Two-day-old Daughter naps in your arms, hospital pillows propped all around. You drift into her eyebrows, new memories, peace. You wake at home. Daughter has colic and won’t sleep. You shake her. Her tiny fists flail, her face a red sea. You cry never again, and you never do shake her again. Amazing, you think, I can do mother love.

Husband says it’s over. A younger woman makes him hard. Must be your second (third?) (fifth?) meltdown. If you lose count, do they count?


Age forty-seven, typing Professor’s words on a laptop, tappity-tap, your captioning projected for hard-of-hearing students to read. The admins schedule you in consecutive classes because you say you can’t do it but, martyr-like, do it anyway. What you’d like to type: Brother’s dying of AIDs, Pixie’s a divorced marriage counselor, and Baby, a teacher, is a closet anarchist with a satanic son. But you have no insights, save stale guilt, so you type other people’s words, yakkity-yak, earning bucks for Daughter’s future tuition. The Professor plays auctioneer; you can’t keep up and think, I can’t do this anymore, but somehow say the words out loud. Heads turn, eyes stare. You keep typing, face on fire, relieved you weren’t thinking, Why can’t I get flipping laid.


Age fifty-seven, falling out of love with your FedEx man, who messed with your head. No dignity lost—can’t miss what you never had. Fluid drips all around. Ice melting? Tears? Self-ooze? Can’t tell, but if love didn’t scare you before, it sure scares the cockety-caca out of you now. You forgot infatuation lasts three months and isn’t love anyway. It was flirting and fantasy, morphed into concupiscentia carnis. Six decades to learn lust isn’t love? How absurd can life be? This absurd: Your current quandary—become a hermit or lounge lizardette?

Movement draws your eyes skyward to choices circling on wings: Clocks, Cocks, Copulate copiously, Conquer fear, Care again, Celebrate life—sip—chug. You want to soar. Mr. FedEx man, you think, Thankity-thanks for flirty-fun company destined for crisis while inducing catharsis and releasing hope; please forgive-forget all the disconcerting crap—it wasn’t I-AM (how could I-NOT have known?).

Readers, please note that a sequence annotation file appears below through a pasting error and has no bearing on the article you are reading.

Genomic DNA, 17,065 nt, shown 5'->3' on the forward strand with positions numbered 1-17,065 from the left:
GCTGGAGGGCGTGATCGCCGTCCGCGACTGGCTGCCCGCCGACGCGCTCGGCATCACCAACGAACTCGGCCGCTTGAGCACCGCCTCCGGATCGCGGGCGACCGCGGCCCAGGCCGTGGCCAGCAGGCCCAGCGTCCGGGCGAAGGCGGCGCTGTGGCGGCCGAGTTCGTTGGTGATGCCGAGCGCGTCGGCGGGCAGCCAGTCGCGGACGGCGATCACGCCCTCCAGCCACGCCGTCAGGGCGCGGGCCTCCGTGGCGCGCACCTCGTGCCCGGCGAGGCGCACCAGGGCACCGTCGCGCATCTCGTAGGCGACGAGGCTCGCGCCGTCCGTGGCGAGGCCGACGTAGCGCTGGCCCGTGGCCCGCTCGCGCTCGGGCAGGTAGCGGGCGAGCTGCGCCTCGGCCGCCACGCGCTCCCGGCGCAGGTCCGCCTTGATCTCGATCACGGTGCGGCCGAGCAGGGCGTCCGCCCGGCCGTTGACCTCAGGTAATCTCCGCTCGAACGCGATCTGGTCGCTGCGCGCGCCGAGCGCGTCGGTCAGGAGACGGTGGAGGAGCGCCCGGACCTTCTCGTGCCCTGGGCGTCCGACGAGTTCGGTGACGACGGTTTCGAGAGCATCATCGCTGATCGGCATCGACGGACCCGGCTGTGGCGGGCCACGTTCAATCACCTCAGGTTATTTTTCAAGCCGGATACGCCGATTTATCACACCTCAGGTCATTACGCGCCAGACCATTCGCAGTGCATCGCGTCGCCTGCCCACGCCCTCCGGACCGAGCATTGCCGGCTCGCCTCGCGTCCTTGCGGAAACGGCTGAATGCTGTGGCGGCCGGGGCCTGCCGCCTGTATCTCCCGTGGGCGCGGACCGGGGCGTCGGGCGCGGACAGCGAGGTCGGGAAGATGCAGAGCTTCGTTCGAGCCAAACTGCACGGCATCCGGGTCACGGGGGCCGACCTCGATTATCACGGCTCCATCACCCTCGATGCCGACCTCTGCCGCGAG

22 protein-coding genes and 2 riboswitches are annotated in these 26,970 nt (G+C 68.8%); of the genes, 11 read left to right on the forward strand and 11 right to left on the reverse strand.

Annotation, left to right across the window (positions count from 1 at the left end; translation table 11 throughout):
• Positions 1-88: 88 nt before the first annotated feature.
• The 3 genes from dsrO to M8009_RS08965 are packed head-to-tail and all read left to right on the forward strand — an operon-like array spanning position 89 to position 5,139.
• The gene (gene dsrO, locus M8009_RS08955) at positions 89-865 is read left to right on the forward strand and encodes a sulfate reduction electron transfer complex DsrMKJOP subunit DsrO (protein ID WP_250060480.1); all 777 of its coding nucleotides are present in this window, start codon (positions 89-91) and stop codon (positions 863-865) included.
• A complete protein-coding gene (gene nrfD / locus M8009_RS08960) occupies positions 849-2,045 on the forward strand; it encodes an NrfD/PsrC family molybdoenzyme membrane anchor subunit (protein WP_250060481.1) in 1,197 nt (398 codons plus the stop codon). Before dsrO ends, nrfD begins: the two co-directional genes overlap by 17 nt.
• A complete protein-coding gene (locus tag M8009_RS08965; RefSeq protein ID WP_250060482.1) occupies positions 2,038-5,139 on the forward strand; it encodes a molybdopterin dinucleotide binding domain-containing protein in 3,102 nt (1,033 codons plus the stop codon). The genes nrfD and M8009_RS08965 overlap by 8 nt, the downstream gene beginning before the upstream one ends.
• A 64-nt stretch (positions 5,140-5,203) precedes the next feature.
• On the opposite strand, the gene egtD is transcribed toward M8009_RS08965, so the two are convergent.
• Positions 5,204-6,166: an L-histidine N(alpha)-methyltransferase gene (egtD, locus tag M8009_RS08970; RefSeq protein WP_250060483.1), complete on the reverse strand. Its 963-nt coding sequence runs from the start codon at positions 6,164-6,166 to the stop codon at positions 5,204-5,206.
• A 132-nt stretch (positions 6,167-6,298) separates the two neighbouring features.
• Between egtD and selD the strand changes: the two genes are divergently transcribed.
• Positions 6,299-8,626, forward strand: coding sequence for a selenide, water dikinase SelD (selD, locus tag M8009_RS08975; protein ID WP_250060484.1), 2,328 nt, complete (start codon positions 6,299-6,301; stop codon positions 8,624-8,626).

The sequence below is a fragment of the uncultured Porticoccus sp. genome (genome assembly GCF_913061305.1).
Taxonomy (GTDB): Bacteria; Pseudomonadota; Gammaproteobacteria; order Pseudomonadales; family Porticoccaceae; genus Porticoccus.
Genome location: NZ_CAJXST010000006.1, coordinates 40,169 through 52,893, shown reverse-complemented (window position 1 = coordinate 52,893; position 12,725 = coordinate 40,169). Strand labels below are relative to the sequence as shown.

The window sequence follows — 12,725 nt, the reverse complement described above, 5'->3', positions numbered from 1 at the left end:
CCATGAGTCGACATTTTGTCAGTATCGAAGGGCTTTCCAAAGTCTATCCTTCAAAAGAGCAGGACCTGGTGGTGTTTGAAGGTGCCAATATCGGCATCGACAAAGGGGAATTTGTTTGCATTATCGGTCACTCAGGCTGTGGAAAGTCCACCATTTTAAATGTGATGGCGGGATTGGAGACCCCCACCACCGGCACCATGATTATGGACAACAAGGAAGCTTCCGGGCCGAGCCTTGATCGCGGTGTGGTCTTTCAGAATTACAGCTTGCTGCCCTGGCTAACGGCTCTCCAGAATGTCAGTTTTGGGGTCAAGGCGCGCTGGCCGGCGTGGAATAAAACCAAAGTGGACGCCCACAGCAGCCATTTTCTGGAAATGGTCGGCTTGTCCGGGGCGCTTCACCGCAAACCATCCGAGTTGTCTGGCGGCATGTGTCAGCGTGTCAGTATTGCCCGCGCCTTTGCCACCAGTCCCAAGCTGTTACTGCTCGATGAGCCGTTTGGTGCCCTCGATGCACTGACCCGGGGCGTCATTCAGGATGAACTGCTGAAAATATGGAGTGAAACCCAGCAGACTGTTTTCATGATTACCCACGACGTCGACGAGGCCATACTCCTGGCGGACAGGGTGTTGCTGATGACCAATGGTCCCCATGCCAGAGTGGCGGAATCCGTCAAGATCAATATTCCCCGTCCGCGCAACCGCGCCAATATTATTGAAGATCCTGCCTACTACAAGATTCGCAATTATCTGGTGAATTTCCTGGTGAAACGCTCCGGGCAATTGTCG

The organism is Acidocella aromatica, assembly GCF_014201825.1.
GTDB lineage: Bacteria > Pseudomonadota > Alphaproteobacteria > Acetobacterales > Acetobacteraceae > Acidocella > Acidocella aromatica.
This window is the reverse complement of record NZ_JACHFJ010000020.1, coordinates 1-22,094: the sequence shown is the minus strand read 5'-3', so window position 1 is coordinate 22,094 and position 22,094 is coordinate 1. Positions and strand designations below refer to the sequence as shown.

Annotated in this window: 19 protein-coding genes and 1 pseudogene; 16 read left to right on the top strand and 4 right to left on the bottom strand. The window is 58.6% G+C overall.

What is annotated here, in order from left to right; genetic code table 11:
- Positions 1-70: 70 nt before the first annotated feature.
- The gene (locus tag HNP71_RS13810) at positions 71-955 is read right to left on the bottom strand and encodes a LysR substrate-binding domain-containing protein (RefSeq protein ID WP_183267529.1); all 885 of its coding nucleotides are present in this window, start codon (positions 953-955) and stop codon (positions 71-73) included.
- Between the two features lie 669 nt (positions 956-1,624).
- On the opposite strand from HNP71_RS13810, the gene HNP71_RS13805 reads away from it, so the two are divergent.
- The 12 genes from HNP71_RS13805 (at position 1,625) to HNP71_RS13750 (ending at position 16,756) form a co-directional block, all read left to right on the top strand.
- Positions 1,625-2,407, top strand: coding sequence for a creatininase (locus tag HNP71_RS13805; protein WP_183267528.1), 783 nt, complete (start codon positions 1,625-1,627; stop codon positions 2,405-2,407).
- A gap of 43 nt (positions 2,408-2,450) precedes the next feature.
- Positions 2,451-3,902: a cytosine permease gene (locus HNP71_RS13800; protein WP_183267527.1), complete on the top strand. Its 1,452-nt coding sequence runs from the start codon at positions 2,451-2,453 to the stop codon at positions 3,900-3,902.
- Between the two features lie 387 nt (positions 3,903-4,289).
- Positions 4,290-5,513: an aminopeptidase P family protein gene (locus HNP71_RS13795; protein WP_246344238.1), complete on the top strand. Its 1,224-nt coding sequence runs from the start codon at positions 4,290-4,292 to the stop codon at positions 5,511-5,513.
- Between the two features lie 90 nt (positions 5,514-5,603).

You conceive of comfort as you carve your cave clean, craft windows and doors, imagine rain-sweet air hugging aeries. You dream a personal ad: “DWF seeks DWM who thrives on cracked company and flies routinely from Death Valley to Cassiopeia.”


Roisin McLean has published fiction (under various pen names) in Perigee: Publication for the Arts, Fiction Week Literary Review, and Serving House: A Journal of Literary Arts. Her essay, “White Chin Hair and a Lonely Female Cardinal,” appears in the 2012 anthology, Winter Tales II: Women on the Art of Aging. Her interview with ex-pat author Thomas E. Kennedy will appear in print and online in The McNeese Review in Spring 2013. She has been nominated four times for the prestigious Pushcart Prize and was a semifinalist for The Katherine Anne Porter Prize in Fiction (Nimrod/Hardman). McLean studied with Fairleigh Dickinson University’s MFA in Creative Writing Program, Fiction.